The plane's location remains a mystery, and Malaysia Airlines said there was no indication that the pilots sent a distress signal. No wreckage had yet been spotted.
    There were also no reports of rough weather or other signs of trouble at the time of the commercial airline's disappearance. At the time of the flight, some light rain and snow was falling in the area, AccuWeather Meteorologist Alan Reppert said.
    Reppert said there was some light precipitation over South and Central China, but any precipitation that would have formed would have been well below the flight level at around 15,000 feet.
    The airline said it has yet "to establish any contact or determine the whereabouts of flight MH370."
    Malaysian Transport Minister Hishammuddin Hussein said there was no reason to suspect terrorism but that all possibilities were being looked into.
    "We deeply regret that we have lost all contact with flight MH370 which departed Kuala Lumpur at 12:41 a.m. earlier this (Saturday) morning bound for Beijing," Malaysia Airlines CEO Ahmad Juahari Yahya said in a statement released Friday night ET.

    "Focus of the airline is to work with the emergency responders and authorities and mobilize its full support," Yahya's statement read. "Our thoughts and prayers are with all affected passengers and crew and their family members."
    The twin-engine jet carried 227 passengers and 12 crewmembers. Malaysia Airlines said three Americans were on board.
    On Saturday, the Americans on board were named on a passenger manifest as Nicole Meng, 4; Philip Wood, 51; and Yan Zhang, 2. The State Department confirmed three Americans were on board the flight and said officials from the U.S. embassies in Kuala Lumpur, Malaysia and Beijing are in contact with their families.
    Malaysia Airlines said the people on board represented 14 nationalities, including 152 plus one infant from China, 38 from Malaysia, seven from Indonesia, six from Australia, three from France, two plus one infant from the United States, two each from New Zealand, Ukraine and Canada, and one each from Russia, Italy, Taiwan, Netherlands and Austria. Five Indian nationals were also on the flight.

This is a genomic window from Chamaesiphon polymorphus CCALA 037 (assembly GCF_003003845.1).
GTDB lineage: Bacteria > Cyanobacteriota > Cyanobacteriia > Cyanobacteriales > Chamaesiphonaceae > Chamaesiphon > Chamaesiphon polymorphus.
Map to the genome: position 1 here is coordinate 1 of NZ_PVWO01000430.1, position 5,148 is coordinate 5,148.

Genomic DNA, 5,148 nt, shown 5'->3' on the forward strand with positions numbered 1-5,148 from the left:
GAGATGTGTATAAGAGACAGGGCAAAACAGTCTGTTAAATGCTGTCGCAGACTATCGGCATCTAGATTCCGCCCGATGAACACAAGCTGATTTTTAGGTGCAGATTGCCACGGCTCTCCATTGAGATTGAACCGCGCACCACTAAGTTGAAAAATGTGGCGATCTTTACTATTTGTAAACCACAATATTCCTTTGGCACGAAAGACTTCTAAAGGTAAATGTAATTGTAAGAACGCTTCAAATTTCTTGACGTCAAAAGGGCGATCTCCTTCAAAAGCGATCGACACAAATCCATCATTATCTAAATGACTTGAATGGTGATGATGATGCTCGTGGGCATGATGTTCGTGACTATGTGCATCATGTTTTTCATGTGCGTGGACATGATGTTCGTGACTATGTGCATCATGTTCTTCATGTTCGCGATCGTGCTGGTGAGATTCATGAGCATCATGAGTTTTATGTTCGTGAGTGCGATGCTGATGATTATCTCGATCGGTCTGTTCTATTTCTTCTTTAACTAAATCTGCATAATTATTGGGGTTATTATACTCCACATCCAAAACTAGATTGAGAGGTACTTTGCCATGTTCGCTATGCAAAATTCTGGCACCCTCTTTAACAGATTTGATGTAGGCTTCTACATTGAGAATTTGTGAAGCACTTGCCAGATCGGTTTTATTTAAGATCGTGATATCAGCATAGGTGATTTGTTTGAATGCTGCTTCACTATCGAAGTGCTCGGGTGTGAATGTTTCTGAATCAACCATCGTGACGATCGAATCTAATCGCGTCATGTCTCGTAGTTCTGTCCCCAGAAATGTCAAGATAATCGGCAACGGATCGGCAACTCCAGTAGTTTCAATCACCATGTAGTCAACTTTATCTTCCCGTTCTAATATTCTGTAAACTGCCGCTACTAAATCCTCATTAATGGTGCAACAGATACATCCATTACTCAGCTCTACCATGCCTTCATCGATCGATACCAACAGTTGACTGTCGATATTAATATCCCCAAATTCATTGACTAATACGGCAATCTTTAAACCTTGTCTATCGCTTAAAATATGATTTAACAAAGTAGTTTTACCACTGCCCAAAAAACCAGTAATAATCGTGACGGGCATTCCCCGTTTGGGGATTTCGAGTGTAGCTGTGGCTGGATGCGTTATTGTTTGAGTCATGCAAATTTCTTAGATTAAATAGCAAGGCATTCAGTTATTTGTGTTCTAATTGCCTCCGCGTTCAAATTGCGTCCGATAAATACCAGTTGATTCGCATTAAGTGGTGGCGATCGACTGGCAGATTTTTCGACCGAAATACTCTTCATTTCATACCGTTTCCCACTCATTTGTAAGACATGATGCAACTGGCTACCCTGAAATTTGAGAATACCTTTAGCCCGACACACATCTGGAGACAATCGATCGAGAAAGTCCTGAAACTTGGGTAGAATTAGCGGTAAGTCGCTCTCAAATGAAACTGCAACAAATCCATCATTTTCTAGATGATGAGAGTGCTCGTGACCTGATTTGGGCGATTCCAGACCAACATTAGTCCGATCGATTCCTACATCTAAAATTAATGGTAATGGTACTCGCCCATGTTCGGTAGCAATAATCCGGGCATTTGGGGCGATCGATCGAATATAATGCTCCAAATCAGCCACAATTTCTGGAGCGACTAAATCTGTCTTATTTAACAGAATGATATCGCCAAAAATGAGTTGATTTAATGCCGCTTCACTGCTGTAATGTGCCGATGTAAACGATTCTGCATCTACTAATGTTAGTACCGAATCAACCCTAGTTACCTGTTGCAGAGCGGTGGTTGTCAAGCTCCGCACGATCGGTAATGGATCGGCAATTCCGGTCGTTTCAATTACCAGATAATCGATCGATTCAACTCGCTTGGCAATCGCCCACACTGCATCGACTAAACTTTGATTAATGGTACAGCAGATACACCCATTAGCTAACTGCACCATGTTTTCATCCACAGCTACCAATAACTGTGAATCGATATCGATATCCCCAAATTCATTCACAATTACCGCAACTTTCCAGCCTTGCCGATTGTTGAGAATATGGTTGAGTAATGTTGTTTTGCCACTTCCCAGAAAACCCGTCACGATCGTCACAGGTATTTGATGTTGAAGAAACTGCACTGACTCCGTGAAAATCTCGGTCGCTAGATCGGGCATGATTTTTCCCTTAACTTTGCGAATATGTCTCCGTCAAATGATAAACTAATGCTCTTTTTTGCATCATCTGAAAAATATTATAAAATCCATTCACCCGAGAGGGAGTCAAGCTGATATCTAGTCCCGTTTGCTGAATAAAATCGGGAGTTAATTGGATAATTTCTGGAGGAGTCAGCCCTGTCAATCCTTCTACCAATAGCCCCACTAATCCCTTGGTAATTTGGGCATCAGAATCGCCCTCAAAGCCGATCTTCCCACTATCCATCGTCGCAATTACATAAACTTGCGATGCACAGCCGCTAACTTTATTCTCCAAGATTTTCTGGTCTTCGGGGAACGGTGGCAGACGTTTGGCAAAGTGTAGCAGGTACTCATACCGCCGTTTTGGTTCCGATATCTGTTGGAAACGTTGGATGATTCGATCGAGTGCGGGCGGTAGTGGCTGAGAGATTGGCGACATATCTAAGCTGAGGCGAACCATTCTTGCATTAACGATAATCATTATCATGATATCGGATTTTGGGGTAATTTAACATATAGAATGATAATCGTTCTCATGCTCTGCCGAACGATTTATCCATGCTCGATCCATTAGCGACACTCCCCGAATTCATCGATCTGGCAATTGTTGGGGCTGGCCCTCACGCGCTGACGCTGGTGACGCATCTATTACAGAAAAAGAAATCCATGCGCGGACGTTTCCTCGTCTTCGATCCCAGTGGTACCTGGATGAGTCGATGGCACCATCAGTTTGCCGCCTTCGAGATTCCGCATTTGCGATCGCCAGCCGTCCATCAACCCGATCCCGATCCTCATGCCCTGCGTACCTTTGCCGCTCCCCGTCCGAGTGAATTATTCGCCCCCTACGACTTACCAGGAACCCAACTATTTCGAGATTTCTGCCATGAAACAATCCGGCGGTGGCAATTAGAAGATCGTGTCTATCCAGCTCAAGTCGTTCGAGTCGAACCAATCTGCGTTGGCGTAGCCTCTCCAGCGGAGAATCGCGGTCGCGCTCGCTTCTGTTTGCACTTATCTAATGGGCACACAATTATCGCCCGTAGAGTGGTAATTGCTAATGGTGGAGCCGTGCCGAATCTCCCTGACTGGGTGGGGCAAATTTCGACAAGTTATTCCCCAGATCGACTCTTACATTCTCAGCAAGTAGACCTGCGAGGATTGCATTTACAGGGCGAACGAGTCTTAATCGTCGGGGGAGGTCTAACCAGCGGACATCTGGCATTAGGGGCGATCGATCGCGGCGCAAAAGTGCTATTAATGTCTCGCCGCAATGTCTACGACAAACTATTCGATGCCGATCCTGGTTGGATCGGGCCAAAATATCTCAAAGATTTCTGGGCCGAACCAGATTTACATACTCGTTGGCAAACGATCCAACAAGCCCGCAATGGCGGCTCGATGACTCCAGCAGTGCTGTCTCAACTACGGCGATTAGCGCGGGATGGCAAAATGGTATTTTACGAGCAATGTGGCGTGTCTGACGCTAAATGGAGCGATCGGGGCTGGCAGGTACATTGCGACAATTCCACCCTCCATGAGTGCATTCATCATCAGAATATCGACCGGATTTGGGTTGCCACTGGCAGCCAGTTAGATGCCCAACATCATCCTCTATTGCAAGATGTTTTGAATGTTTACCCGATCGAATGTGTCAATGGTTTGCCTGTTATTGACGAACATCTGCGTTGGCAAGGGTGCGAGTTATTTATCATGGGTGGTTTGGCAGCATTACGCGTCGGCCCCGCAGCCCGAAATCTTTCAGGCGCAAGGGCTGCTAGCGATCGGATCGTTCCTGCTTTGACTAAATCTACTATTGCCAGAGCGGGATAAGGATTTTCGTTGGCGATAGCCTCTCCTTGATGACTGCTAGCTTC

22. #72
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    Quote Originally Posted by Marmite the Dog
    All Rolls Royce engines form the last few years have the ability to send live data back to RRHQ of their operating performance, so to send cockpit data back to either the airline HQ or the aircraft manufacturers would be a seemingly simple thing to do in the grand scheme of things.
    But would it be legal? The CVR is on a 2-hour loop and is available to investigations following an incident. Anything else would be eavesdropping.

    As for old tech...maybe but remember that it has to withstand impact, fire, water and anything else that happens in a crash and still be able to playback the "Holy Fcuk" just before impact.

  23. #73
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    Regarding the passenger list and stolen passports:


    It would feel kinda weird to see your name on the list of passengers of a doomed flight...

  24. #74
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    ^ especially after thinking it through a bit - one or two people may indeed start wondering if you had sold your passport and what the consequences of that might have been

  25. #75
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    And two passengers on stolen passports, I think that means a bomb for sure.